There are many areas of psychological research that could provide legal professionals with valuable knowledge. For example, research on the impact of inadmissible evidence on jury decision-making, the effect of defendant and victim characteristics on sentencing decisions, and jurors? understanding of scientific evidence (just to name a few) could be extremely useful to the legal system. Thus, in order for the field of psychology and law to advance, a reciprocal relationship is necessary. Increased communication is warranted to inform attorneys of the types of psychological research that is available and to determine what types of research would be of interest to attorneys.
We developed five hypotheses based on the scant prior literature on the personality characteristics of attorneys: (1) Trial attorneys will demonstrate higher self-monitoring behavior than non-trial attorneys, (2) trial attorneys will be higher than non-trial attorneys in public self-consciousness, (3) non-trial attorneys will be socially anxious to a greater extent than trial attorneys, (4) trial attorneys will be higher on Machiavellianism than non-trial attorneys, and (5) trial attorneys will demonstrate impulsive sensation seeking to a greater extent than non-trial attorneys.
A total of 300 practicing Ohio attorneys were selected to receive our questionnaire.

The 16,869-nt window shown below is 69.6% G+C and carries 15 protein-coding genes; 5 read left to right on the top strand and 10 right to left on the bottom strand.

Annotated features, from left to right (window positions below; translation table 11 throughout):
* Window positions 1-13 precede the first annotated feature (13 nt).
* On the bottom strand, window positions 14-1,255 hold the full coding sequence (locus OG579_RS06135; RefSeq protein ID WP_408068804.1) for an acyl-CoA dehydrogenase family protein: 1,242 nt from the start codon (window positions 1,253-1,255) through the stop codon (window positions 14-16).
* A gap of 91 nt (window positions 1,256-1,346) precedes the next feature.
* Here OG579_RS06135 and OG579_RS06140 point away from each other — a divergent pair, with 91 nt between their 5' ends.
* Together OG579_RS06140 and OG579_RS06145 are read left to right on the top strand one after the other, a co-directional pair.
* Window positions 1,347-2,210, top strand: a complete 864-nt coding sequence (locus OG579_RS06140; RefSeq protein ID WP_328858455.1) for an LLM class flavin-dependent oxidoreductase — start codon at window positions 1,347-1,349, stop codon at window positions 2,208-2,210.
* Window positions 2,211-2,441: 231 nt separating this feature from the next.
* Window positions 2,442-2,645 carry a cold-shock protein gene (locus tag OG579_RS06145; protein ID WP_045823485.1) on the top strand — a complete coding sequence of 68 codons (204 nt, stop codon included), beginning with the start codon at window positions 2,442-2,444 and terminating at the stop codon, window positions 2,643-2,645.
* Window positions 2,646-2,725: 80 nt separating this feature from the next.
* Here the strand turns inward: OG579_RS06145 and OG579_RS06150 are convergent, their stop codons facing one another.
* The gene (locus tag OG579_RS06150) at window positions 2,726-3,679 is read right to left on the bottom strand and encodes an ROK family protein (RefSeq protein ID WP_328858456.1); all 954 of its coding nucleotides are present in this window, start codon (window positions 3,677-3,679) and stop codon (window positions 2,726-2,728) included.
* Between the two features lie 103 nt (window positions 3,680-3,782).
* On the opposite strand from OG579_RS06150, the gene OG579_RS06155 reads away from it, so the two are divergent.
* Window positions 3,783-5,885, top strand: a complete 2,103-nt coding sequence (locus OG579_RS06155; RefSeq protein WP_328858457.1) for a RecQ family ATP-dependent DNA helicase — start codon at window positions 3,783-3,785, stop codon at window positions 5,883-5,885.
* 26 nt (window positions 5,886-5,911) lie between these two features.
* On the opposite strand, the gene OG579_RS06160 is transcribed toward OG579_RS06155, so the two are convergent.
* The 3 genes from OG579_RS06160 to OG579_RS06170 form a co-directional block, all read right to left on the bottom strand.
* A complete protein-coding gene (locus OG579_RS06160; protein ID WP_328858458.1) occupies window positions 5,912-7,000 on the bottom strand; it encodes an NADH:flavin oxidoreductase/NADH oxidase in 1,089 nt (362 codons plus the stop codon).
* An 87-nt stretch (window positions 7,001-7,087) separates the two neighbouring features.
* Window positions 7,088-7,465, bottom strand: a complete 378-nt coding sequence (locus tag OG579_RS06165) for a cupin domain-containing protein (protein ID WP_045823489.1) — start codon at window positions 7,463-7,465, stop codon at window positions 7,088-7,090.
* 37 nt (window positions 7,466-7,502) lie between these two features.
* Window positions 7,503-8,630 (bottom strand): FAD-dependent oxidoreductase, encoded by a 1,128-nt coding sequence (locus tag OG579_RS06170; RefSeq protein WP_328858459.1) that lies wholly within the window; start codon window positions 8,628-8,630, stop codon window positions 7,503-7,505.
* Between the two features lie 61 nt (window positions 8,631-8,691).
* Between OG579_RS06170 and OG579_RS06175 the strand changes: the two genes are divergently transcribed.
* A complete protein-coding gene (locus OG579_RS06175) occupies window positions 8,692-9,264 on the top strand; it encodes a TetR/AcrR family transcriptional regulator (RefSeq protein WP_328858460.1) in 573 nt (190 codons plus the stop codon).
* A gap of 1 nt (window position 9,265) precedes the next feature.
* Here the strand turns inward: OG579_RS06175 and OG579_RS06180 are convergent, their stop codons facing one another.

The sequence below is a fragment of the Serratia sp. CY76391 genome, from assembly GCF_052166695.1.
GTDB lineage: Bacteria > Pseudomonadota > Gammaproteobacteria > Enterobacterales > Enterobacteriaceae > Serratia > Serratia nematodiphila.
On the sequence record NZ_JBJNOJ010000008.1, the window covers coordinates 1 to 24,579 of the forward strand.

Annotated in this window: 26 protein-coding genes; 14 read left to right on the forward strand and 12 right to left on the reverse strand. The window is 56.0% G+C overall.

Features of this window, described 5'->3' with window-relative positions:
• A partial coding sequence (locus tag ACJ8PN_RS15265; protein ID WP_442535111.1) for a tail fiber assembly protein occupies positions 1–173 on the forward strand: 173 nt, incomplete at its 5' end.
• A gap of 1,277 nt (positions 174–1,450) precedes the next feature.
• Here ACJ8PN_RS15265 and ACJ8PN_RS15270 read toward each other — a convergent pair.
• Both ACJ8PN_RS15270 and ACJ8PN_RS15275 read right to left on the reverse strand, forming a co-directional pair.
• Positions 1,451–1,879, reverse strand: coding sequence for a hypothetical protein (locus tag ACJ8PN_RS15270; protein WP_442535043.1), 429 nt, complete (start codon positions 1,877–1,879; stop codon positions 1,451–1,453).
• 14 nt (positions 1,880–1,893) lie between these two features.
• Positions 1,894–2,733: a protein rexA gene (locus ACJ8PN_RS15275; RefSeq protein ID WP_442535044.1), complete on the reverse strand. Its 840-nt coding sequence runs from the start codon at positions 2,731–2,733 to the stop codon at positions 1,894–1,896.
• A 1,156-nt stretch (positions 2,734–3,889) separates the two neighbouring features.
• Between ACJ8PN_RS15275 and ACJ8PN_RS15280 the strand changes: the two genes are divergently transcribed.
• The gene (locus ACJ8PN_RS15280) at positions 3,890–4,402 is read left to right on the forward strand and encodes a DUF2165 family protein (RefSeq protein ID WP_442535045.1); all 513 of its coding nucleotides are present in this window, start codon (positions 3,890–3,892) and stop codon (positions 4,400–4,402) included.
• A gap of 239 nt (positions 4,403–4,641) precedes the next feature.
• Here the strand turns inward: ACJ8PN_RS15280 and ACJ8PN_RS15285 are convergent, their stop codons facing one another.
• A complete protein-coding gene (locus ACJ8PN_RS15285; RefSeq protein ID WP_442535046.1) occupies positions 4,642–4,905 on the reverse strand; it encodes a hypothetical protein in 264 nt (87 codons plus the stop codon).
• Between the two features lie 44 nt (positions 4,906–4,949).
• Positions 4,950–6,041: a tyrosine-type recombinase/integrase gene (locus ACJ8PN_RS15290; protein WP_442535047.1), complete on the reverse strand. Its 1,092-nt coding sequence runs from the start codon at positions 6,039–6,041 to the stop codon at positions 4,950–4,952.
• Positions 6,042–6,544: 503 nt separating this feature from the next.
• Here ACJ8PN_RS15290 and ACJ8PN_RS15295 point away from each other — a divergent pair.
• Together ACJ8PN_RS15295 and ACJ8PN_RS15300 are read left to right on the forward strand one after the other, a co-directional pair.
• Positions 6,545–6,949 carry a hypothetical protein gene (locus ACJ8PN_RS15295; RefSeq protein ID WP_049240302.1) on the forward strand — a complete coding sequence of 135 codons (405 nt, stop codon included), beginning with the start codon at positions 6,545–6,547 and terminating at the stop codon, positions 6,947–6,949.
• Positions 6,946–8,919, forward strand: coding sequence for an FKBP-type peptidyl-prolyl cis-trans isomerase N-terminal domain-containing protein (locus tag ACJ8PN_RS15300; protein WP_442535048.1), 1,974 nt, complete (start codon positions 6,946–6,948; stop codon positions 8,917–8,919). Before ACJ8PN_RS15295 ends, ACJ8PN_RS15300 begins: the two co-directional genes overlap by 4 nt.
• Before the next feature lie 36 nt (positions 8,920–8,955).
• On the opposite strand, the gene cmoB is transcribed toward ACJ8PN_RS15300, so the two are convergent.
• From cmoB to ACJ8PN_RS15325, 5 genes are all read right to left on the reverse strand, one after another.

240 Ohio attorneys were selected from the Martindale-Hubbel Lawyer Locator Database. Martindale-Hubbel has been a guide to the American legal profession since it was founded in 1868. Today, it is a primary resource for obtaining information about attorneys and law firms. The law directory consists of more than 900,000 lawyer and law firm listings orgainised in multiple ways, including state and major practice area.
From the Martindale-Hubbel Law Directory, we selected 120 Ohio attorneys that we anticipated would be primarily trial attorneys by randomly selecting from the sample listed as specializing in appellate practice, criminal law, and litigation.
We also obtained the names and work addresses for 120 attorneys that we expected would be primarily non-trial attorneys by randomly selecting from all 51 of the other Martindale-Hubbel categories listed (e.g., family, real estate, business, and many more).
An additional 60 attorneys were randomly selected from a Denison University Career Development Center list of alumni who are legal professionals practicing in Ohio.
The survey consists of five personality scales with the items interspersed throughout the questionnaire. We received copyright permission to use the Self-Monitoring, Public Self-Consciousness, Social Anxiety, Machiavellianism, and Impulsive Sensation Seeking scales in this survey.
The social psychological construct of Self-Monitoring meausures the willingness to tailor one's social behavior to fit shifting norms of appropriateness, the awareness of one's effects on others, and the ability to regulate nonverbal cues to influence the impressions of others(Snyder, 1974.)